* Governor not invited to meeting in Washington next month: source
* Conference often used by White House hopefuls to attract support
* Christie angered some conservatives during 2012 campaign
By Samuel P. Jacobs
NEW YORK, Feb 26 (Reuters) - The most popular Republican governor in the United States has not been invited to the country's most important gathering for conservative activists, a source familiar with the situation said on Tuesday.
As things stand, New Jersey Governor Chris Christie, a brash politician who clocked a 74-percent approval rating from state residents in a recent Quinnipiac poll, will not be among dozens of officeholders to address the annual Conservative Political Action Conference in Washington next month, the source said.
The fact that Christie is not expected at the large gathering of conservatives shows how difficult it will be for him to win over an important group of activists should he decide to seek the 2016 Republican presidential nomination.
Other potential 2016 candidates, such as former Florida Governor Jeb Bush, are expected at the CPAC conference.
Christie, who is up for reelection this year in his Democrat-leaning home state, rankled some Republicans during the 2012 presidential campaign.
And some conservatives did not approve when he pushed for a multi-billion-dollar government payout to fund the costs of recovery in New Jersey after Hurricane Sandy. They considered the move not fiscally prudent at a time of $1 trillion budget deficits.
Christie raised eyebrows with his keynote speech at the Republican Party's national convention last year that some Republicans thought focused too heavily on his own accomplishments and too lightly on those of the party's presidential nominee Mitt Romney.
His praise of Democratic President Barack Obama for his handling of Hurricane Sandy as Election Day neared last November also did him no favors with Republicans, who felt he was giving Romney's opponent a boost at the worst possible time.
Conservative press baron Rupert Murdoch said then on Twitter that Christie should "re-declare" his support for Romney "or take blame for next four dire years."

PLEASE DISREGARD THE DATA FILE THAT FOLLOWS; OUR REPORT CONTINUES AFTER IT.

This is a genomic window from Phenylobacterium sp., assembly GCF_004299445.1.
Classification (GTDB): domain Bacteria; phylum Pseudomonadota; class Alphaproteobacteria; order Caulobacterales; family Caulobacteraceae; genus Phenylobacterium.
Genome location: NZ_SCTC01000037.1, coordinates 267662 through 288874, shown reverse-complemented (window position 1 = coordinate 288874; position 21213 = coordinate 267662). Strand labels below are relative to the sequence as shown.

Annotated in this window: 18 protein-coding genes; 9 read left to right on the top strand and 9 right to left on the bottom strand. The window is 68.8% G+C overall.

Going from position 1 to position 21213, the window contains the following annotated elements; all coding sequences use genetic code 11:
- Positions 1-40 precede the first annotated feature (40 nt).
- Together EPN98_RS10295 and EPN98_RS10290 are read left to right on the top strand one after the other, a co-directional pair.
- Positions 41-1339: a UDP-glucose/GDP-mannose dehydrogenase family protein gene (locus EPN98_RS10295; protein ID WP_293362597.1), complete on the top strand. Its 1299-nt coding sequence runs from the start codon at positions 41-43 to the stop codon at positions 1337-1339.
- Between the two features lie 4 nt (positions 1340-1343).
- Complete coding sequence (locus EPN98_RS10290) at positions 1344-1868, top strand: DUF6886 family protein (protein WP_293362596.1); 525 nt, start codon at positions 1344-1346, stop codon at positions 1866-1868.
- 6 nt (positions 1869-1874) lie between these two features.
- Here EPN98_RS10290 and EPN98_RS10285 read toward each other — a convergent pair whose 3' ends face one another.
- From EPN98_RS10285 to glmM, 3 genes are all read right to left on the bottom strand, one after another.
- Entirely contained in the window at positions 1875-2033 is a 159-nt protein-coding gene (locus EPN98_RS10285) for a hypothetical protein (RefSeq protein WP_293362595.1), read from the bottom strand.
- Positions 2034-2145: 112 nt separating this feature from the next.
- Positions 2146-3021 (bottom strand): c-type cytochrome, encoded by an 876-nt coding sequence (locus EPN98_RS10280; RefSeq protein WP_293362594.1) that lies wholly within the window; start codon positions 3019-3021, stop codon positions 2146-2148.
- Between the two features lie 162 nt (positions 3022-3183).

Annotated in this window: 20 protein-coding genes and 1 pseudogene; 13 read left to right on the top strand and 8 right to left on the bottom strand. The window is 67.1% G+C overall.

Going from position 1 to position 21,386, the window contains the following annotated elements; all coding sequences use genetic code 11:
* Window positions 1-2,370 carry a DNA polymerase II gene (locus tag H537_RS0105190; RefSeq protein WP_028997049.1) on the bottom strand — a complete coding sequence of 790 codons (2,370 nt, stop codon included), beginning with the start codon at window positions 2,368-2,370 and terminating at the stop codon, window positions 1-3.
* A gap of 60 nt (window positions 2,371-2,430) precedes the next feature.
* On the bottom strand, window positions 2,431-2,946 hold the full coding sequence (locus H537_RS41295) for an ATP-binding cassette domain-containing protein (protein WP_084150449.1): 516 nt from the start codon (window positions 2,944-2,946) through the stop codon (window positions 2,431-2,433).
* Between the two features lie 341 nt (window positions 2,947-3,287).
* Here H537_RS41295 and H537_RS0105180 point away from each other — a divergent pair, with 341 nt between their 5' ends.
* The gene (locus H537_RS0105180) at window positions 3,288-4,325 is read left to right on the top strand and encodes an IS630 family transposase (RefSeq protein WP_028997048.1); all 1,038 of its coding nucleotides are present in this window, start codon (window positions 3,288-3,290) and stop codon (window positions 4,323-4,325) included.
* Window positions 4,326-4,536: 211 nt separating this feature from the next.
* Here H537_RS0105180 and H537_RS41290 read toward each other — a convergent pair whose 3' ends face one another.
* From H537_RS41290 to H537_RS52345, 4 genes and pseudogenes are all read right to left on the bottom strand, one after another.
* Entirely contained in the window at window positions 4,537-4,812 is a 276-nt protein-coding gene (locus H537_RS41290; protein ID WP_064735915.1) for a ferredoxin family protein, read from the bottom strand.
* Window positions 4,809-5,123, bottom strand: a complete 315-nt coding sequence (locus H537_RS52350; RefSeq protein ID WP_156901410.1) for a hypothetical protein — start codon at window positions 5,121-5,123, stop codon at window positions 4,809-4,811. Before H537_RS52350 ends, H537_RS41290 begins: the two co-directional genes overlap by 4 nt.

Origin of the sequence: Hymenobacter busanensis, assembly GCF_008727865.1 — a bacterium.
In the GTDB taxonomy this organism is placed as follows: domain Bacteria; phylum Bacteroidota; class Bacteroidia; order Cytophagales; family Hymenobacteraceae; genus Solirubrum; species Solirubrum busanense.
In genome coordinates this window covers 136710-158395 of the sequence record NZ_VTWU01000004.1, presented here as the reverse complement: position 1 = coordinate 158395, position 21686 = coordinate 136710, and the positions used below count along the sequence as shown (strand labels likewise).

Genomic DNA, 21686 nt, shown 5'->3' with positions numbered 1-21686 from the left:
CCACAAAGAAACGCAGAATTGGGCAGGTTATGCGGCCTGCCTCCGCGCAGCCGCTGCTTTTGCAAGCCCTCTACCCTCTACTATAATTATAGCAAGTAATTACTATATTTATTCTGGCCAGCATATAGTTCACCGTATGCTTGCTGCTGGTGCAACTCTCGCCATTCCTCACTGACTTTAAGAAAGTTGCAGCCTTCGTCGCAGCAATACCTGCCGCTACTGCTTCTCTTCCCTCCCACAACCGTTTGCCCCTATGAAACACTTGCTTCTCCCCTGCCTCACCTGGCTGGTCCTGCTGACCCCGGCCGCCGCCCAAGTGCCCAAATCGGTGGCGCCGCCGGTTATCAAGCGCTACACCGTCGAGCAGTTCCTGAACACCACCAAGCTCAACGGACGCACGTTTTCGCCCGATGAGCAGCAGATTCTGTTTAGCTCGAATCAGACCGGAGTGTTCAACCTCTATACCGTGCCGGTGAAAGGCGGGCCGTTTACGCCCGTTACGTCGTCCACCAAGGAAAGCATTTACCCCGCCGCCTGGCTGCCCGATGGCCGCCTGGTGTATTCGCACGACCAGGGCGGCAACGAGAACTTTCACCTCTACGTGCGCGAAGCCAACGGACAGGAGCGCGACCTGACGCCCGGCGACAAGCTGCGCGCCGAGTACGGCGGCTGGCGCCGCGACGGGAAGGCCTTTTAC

In June, before both incidents, Christie addressed a CPAC conference in Chicago.
The schedule for CPAC, set to begin on March 14, has not been finalized, spokesperson Laura Keehner Rigas said.
CPAC, run by the 49-year-old American Conservative Union, often gives a leading platform for current and future Republican leaders to provide their vision for the party. Christie will be the rare exclusion among Republican officeholders tapped to be potential White House contenders in 2016.
This year, Romney will address the conference, giving his first public speech since his failed presidential bid in November. It was at CPAC last year that Romney, locked in the final months of a primary battle where opponents painted him as too moderate, proclaimed himself to be "severely conservative."
Former vice presidential candidate Sarah Palin, who has faded from the national spotlight with her recent exit from Fox News, will also address the crowd after a gap of a year.
Political observers often look to who has been left out of the conference as a sign of fissures within the conservative movement. This year, leading conservative gay rights groups GOProud and the Log Cabin Republicans will not be participating.
A representative for Christie did not return a request for comment Tuesday. (Reporting by Samuel P. Jacobs; Additional reporting by Steve Holland; Editing by David Brunnstrom)